Keywords: Lumbar disc herniation, minimally invasive spine surgery, microendoscopic discectomy


How to cite this article:
Patil A, Chugh A, Gotecha S, Kotecha M, Punia P, Ashok A, Amle G. Microendoscopic discectomy for lumbar disc herniations. J Craniovert Jun Spine 2018;9:156-62

How to cite this URL:
Patil A, Chugh A, Gotecha S, Kotecha M, Punia P, Ashok A, Amle G. Microendoscopic discectomy for lumbar disc herniations. J Craniovert Jun Spine [serial online] 2018 [cited 2018 Dec 14];9:156-62. Available from: http://www.jcvjs.com/text.asp?2018/9/3/156/242817




   Introduction Top


Lumbar disc herniation is one of the main causes of discogenic low back pain and reported to affect 60%–80% of people during their lifetime.[1] Surgical intervention is required in patients whose symptoms fail to improve with conservative treatment.[2] There are two main surgical modalities for intervertebral disc surgery. One is standard open discectomy in which partial laminectomy and disc removal is done which was first reported by Mixter and Barr in 1934.[3] The other surgical modality is minimally invasive discectomy which includes percutaneous endoscopic lumbar discectomy and microendoscopic discectomy (MED), which were first introduced in 1977 by Yasargil and Caspar.[4],[5]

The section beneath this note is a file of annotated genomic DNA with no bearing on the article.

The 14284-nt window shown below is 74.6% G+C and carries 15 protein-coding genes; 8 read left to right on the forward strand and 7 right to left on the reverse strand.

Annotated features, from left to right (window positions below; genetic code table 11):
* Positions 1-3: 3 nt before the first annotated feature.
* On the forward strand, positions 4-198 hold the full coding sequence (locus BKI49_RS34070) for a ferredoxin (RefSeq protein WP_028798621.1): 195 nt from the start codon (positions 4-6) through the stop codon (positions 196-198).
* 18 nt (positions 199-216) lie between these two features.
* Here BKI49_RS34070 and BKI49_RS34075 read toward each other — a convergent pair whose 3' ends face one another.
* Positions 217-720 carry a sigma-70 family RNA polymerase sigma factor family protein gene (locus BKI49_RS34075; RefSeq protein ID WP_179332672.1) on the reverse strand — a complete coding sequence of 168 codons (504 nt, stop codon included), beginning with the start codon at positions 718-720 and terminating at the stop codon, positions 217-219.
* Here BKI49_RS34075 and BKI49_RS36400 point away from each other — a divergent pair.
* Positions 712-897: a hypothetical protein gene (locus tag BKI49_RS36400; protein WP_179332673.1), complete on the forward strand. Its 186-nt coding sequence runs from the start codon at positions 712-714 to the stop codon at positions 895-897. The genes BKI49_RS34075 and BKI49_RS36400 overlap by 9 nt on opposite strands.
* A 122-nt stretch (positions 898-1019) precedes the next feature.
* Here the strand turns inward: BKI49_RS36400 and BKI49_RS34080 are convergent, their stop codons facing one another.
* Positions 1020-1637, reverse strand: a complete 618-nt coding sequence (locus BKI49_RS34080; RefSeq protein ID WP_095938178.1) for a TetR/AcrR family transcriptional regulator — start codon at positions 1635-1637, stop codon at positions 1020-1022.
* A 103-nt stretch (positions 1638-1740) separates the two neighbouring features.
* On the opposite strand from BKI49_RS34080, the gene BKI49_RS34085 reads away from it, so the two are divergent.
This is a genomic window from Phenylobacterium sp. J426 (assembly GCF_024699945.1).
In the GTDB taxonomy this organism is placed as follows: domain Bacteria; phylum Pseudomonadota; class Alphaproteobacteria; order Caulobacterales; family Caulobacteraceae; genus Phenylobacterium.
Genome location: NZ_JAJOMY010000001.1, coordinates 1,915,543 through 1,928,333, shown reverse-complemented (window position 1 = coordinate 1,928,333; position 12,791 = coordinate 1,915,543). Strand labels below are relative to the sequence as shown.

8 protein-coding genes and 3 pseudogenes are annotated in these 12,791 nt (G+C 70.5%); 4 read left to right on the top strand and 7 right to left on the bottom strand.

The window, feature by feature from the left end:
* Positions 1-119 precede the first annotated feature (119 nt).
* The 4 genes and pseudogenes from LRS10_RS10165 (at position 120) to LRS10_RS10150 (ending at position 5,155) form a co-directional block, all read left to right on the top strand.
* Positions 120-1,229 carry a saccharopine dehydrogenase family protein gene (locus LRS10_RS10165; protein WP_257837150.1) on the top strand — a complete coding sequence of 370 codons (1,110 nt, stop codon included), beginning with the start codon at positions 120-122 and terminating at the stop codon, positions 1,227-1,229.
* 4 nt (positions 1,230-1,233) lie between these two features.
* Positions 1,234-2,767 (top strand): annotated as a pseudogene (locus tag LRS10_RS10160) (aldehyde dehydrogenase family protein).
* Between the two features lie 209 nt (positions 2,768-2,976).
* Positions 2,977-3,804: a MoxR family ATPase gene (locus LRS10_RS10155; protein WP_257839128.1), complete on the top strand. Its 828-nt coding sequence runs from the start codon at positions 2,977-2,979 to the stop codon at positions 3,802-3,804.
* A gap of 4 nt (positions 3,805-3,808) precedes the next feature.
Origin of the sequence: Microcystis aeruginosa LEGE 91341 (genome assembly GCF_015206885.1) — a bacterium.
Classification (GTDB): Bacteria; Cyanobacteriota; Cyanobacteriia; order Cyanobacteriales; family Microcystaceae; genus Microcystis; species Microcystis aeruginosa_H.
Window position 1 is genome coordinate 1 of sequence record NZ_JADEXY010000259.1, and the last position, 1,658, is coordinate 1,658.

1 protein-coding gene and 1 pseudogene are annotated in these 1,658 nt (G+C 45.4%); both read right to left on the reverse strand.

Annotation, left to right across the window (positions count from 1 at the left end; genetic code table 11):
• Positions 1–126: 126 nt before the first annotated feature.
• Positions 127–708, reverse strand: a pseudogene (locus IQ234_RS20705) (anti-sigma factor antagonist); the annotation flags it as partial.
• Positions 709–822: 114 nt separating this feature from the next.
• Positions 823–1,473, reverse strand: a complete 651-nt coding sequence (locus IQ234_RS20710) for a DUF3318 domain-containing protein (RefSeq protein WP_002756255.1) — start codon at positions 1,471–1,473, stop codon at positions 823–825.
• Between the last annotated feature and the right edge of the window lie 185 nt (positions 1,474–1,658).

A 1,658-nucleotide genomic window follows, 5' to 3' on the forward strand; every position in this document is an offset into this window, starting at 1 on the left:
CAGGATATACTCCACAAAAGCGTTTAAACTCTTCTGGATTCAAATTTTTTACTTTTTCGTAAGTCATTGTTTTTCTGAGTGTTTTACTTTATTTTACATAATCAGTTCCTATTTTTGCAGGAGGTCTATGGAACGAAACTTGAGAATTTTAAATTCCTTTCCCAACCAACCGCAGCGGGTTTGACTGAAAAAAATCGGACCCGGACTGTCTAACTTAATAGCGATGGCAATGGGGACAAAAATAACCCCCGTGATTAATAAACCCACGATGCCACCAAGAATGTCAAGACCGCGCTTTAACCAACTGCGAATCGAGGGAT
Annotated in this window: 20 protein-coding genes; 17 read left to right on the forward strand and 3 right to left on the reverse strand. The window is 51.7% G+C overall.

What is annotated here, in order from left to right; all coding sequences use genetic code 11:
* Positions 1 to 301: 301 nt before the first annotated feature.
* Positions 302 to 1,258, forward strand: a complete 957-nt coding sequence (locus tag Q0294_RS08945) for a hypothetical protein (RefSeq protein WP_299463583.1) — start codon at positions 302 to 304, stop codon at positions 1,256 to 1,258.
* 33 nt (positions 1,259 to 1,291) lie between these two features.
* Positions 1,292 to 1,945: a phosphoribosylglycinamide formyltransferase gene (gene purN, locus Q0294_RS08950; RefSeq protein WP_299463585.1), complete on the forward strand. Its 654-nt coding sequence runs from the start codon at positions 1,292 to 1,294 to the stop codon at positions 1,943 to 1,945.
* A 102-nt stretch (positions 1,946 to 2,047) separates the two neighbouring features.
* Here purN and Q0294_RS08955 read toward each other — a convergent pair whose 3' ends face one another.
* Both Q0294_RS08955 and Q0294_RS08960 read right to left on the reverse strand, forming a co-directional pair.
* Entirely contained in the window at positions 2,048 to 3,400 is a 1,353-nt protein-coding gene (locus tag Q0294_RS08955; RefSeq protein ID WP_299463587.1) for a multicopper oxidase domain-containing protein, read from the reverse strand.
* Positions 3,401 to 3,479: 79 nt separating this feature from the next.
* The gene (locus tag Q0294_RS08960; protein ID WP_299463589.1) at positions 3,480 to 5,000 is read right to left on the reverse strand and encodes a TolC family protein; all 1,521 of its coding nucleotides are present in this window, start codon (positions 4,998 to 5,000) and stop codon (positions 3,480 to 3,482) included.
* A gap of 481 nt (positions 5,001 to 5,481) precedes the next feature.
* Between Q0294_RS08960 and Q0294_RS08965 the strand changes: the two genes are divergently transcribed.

The difference between conventional open surgeries and minimally invasive surgeries is the mode of access. Minimally invasive surgeries should have comparable or better outcome than conventional surgeries, but the access pathway should be less traumatic and should preserve the normal anatomy as much as possible.[6]

In 1997, Smith and Foley introduced the MED system, which enabled symptomatic lumbar nerve root decompression by using an endoscopic, minimally invasive surgical approach.[7],[8] The second-generation MED system was developed in 1999 called the Microscopic Endoscopic Tubular Retraction System (METRx) (Medtronic Sofamor Inc., Memphis, TN, USA). MED performed via blunt muscle splitting approach is characterized by less postoperative pain, shorter hospitalization, and faster return to work.[9]

However, MED has limitations as well. It is more expensive and has a long learning curve as it requires advanced technical expertise and specialized equipment and increased intraoperative exposure to radiation. Some studies also report potential nerve root injury because of the limited exposure.[10]

In India, Ranjan and Lath,[11] Garg et al.,[12] and Jhala and Mistry[13] have reported the use of METRx tubular system for discectomy with an endoscope. Kaushal and Sen[14] have reported their results with Destandau endoscopic technique. Kulkarni et al.[15] in 2014 are the first in India to have published their study of combination of METRx tubular system with a microscope in a large series where they have used this system in 188 patients. We report our experience with the same technique of MED to evaluate the efficacy of MED for lumbar disc pathology with respect to advantages, limitations, and complications of the procedure and clinical outcome.

Aims and objectives

  1. To study the efficacy of MED in lumbar disc herniations
  2. To study the advantages and limitations of the procedure
  3. To study the complications associated with the procedure.